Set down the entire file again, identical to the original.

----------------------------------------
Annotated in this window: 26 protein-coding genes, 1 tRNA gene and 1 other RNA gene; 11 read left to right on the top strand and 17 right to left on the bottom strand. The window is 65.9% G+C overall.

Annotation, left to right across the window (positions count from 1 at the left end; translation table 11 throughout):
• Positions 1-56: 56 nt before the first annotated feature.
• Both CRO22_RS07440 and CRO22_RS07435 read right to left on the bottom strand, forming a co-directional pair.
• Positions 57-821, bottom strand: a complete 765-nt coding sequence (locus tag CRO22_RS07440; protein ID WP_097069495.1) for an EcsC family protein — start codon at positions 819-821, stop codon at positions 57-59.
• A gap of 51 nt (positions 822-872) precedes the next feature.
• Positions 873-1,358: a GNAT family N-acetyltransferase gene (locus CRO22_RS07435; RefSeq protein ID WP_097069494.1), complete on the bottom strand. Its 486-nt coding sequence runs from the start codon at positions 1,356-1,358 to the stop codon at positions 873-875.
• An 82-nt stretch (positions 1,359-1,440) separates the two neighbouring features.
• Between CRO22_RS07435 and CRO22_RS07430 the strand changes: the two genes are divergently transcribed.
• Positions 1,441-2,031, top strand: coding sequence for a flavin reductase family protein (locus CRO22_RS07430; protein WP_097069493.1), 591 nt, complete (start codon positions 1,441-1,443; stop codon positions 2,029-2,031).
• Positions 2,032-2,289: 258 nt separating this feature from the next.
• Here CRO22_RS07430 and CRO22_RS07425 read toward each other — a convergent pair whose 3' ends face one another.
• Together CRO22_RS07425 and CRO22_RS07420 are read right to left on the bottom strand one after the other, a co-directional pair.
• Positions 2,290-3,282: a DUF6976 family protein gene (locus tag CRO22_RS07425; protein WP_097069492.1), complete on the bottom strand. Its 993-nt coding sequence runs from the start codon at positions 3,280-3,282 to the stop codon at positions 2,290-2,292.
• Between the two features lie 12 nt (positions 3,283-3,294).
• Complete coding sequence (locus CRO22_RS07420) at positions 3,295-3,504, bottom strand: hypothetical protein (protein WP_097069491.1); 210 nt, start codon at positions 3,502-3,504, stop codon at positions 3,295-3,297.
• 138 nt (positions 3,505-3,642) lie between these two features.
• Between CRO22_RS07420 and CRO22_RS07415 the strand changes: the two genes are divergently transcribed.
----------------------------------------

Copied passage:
Annotated in this window: 26 protein-coding genes, 1 tRNA gene and 1 other RNA gene; 11 read left to right on the top strand and 17 right to left on the bottom strand. The window is 65.9% G+C overall.

Annotation, left to right across the window (positions count from 1 at the left end; translation table 11 throughout):
• Positions 1-56: 56 nt before the first annotated feature.
• Both CRO22_RS07440 and CRO22_RS07435 read right to left on the bottom strand, forming a co-directional pair.
• Positions 57-821, bottom strand: a complete 765-nt coding sequence (locus tag CRO22_RS07440; protein ID WP_097069495.1) for an EcsC family protein — start codon at positions 819-821, stop codon at positions 57-59.
• A gap of 51 nt (positions 822-872) precedes the next feature.
• Positions 873-1,358: a GNAT family N-acetyltransferase gene (locus CRO22_RS07435; RefSeq protein ID WP_097069494.1), complete on the bottom strand. Its 486-nt coding sequence runs from the start codon at positions 1,356-1,358 to the stop codon at positions 873-875.
• An 82-nt stretch (positions 1,359-1,440) separates the two neighbouring features.
• Between CRO22_RS07435 and CRO22_RS07430 the strand changes: the two genes are divergently transcribed.
• Positions 1,441-2,031, top strand: coding sequence for a flavin reductase family protein (locus CRO22_RS07430; protein WP_097069493.1), 591 nt, complete (start codon positions 1,441-1,443; stop codon positions 2,029-2,031).
• Positions 2,032-2,289: 258 nt separating this feature from the next.
• Here CRO22_RS07430 and CRO22_RS07425 read toward each other — a convergent pair whose 3' ends face one another.
• Together CRO22_RS07425 and CRO22_RS07420 are read right to left on the bottom strand one after the other, a co-directional pair.
• Positions 2,290-3,282: a DUF6976 family protein gene (locus tag CRO22_RS07425; protein WP_097069492.1), complete on the bottom strand. Its 993-nt coding sequence runs from the start codon at positions 3,280-3,282 to the stop codon at positions 2,290-2,292.
• Between the two features lie 12 nt (positions 3,283-3,294).
• Complete coding sequence (locus CRO22_RS07420) at positions 3,295-3,504, bottom strand: hypothetical protein (protein WP_097069491.1); 210 nt, start codon at positions 3,502-3,504, stop codon at positions 3,295-3,297.
• 138 nt (positions 3,505-3,642) lie between these two features.
• Between CRO22_RS07420 and CRO22_RS07415 the strand changes: the two genes are divergently transcribed.